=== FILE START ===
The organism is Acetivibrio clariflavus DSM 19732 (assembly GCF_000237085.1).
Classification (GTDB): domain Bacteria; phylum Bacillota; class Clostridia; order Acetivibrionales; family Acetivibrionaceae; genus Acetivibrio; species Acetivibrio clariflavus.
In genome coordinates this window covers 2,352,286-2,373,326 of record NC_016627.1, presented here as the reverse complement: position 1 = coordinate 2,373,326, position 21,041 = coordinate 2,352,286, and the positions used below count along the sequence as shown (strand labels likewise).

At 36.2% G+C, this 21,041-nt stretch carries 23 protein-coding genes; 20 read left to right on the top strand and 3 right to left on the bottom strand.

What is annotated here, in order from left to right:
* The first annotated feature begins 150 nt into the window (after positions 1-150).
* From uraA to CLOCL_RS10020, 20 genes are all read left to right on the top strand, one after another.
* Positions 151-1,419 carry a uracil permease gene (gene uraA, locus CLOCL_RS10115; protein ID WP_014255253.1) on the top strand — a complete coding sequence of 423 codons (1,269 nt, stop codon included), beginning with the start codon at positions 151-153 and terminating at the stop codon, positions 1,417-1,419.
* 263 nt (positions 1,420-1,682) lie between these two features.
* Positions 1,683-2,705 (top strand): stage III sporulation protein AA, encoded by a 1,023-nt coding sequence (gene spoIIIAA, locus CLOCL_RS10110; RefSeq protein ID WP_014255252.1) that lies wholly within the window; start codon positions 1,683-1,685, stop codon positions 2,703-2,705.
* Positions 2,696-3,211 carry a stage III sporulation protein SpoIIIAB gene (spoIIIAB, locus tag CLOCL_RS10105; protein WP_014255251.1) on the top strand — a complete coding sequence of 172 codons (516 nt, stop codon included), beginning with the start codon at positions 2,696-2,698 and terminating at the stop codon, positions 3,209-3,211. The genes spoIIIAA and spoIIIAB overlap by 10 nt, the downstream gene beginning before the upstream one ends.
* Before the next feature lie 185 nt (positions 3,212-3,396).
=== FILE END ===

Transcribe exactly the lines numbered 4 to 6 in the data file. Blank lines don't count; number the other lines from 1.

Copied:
At 36.2% G+C, this 21,041-nt stretch carries 23 protein-coding genes; 20 read left to right on the top strand and 3 right to left on the bottom strand.

What is annotated here, in order from left to right:
* The first annotated feature begins 150 nt into the window (after positions 1-150).